Pattern recognition receptors and DNA repair: starting to put a jigsaw puzzle together
- 1Laboratory for Genomic Medicine, Division of Experimental and Clinical Cardiology, Research Institute for Complex Issues of Cardiovascular Diseases under the Siberian Branch of the Russian Academy of Medical Sciences, Kemerovo, Russia
- 2Department of Epidemiology, Kemerovo State Medical Academy, Kemerovo, Russia
- 3Central Research Laboratory, Kemerovo State Medical Academy, Kemerovo, Russia
- 4Department of Oncology, Cancer Research UK and Medical Research Council Oxford Institute for Radiation Oncology, University of Oxford, Oxford, UK
- 5Department of Public Health, Kemerovo State Medical Academy, Kemerovo, Russia
- 6Laboratory for Homeostasis Research, Division of Diagnostics of Cardiovascular Diseases, Research Institute for Complex Issues of Cardiovascular Diseases under the Siberian Branch of the Russian Academy of Medical Sciences, Kemerovo, Russia
The group of pattern recognition receptors (PRRs) includes families of toll-like receptors (TLRs), NOD-like receptors (NLRs), C-type lectin receptors (CLRs), RIG-I-like receptors (RLRs), and AIM2-like receptors (ALRs) (1–7). Conceptually, receptors constituting these families are united by two general features. Firstly, they directly recognize common antigen determinants of virtually all classes of pathogens (so-called pathogen-associated molecular patterns, PAMPs) and initiate immune response against them via specific intracellular signaling pathways (1–7). Secondly, they also recognize endogenous ligands released in cells under stress, which are known as damage-associated molecular patterns (DAMPs). Therefore, a subset of PRR-mediated immune response can be activated without an influence of infectious agents (1–7).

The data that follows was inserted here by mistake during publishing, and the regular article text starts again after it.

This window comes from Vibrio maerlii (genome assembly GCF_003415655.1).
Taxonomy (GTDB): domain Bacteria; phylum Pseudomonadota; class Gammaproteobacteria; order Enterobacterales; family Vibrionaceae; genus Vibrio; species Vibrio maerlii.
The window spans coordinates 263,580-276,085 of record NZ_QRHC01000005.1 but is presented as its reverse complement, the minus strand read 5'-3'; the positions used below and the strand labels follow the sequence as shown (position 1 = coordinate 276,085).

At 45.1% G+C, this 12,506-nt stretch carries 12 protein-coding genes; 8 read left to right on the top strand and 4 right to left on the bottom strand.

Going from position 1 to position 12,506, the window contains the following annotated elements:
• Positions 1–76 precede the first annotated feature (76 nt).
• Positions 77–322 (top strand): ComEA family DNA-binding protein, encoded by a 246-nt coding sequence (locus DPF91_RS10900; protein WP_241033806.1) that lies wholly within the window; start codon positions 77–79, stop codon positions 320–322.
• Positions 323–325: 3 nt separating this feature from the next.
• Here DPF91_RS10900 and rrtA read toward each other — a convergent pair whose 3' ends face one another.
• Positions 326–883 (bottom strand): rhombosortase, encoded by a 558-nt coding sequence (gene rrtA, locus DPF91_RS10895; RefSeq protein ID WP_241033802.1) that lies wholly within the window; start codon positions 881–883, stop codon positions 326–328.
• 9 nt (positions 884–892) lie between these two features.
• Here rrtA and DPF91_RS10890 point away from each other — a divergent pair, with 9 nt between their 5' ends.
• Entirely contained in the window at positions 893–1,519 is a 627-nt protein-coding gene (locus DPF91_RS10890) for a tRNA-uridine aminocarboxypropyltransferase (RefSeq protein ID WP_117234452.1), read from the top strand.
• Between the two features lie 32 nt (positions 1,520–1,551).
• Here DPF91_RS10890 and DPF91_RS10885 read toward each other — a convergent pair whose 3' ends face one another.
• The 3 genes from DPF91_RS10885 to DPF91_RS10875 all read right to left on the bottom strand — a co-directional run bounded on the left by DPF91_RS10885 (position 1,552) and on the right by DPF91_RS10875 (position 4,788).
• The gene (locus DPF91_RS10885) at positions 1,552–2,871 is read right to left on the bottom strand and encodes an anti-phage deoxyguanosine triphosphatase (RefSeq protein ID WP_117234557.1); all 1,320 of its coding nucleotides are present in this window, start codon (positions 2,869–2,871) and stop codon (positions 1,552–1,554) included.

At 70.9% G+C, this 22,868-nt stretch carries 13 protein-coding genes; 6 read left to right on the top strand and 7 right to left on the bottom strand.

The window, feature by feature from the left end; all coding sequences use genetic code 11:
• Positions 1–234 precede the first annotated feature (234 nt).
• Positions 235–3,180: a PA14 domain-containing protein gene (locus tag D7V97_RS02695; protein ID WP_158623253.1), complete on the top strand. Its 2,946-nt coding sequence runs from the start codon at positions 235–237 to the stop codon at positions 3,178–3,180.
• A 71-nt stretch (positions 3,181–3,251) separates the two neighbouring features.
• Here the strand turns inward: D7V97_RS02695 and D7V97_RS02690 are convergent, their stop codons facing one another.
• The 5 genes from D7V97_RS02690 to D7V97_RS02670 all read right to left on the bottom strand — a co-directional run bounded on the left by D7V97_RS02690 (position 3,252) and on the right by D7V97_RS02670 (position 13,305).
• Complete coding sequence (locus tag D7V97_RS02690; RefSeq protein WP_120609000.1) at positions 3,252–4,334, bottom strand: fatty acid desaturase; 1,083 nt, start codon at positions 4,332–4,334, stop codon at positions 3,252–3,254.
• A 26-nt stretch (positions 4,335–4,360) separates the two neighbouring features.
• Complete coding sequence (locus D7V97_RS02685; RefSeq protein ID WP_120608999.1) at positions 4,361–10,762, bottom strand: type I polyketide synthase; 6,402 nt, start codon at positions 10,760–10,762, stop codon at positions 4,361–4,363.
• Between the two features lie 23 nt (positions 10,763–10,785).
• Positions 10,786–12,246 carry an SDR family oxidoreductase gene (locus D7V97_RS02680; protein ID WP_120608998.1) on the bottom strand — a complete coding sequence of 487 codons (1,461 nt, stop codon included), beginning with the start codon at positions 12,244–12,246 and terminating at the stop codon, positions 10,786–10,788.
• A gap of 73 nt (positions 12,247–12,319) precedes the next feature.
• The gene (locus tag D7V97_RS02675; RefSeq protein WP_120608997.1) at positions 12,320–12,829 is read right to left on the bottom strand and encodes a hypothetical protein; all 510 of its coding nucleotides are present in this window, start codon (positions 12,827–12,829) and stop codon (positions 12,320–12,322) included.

Long-standing data implicate that PRRs play a key role in innate and adaptive immune responses (1–7). Besides their effect on immunity, many PRRs may have a crucial impact on almost all vital cellular processes, such as cell growth, survival, apoptosis, cell cycle control, cell proliferation and differentiation, autophagy, angiogenesis, cell motility, and migration (8–14). In recent years, the evidence of the involvement of PRRs in the processes of DNA repair started to emerge. A recent comprehensive review by Harberts and Gaspari (15) has shed light on this issue; nevertheless, a number of newer investigations were performed after the publication of their paper.
One of the most investigated TLRs is TLR4, which is a transmembrane protein with an ectodomain located on the cell surface (16). The two most known TLR4 ligands are lipopolysaccharide (LPS), one of the main components of Gram-negative bacteria outer membrane, and high-mobility group protein B1 (HMGB1), which is known to be an important chromatin protein (16). It is well known that X-ray repair cross-complementing group (XRCC)5/KU80 and XRCC6/KU70 are the key non-homologous end-joining (NHEJ) repair pathway proteins (17, 18). Wang et al. observed that a diminishment of TLR4-mediated immune response may lead to reduced expression of XRCC5/KU80 and XRCC6/KU70 in mouse liver tissue and cells in response to the diethylnitrosamine, therefore, being a cause of the DNA repair impairment and reactive oxygen species (ROS) accumulation (17, 18). However, when TLR4−/− mice and wild-type mice were locally exposed to ultraviolet B (UVB, shortwave radiation), the expression of DNA repair gene xeroderma pigmentosum, complementation group A (XPA), and production of interleukins (ILs) 12 and 23 were significantly higher (19). Further, cyclobutane pyrimidine dimers were repaired more efficiently in the skin and bone marrow-derived dendritic cells (DCs) of TLR4−/− mice (19). The addition of anti-IL-12 and anti-IL-23 antibodies to bone marrow-derived DCs of TLR4−/− mice before UVB exposure inhibited repair of cyclobutane pyrimidine dimers along with a decline of XPA gene expression; similarly, the addition of TLR4 agonist to wild-type bone marrow-derived DCs lowered XPA gene expression and diminished repair of cyclobutane pyrimidine dimers (19). Hence, the activation of TLR4 signaling by ultraviolet radiation may launch a specific pathway and result in decrease of IL-12 and/or IL-23 production, thereby reducing the expression of genes encoding DNA repair enzyme such as XPA (19). According to these studies (17–19), TLR4 may both upregulate and downregulate distinct DNA repair proteins, and possibly does it in different ways in distinct cell types, so its exact role in DNA repair remains unclear.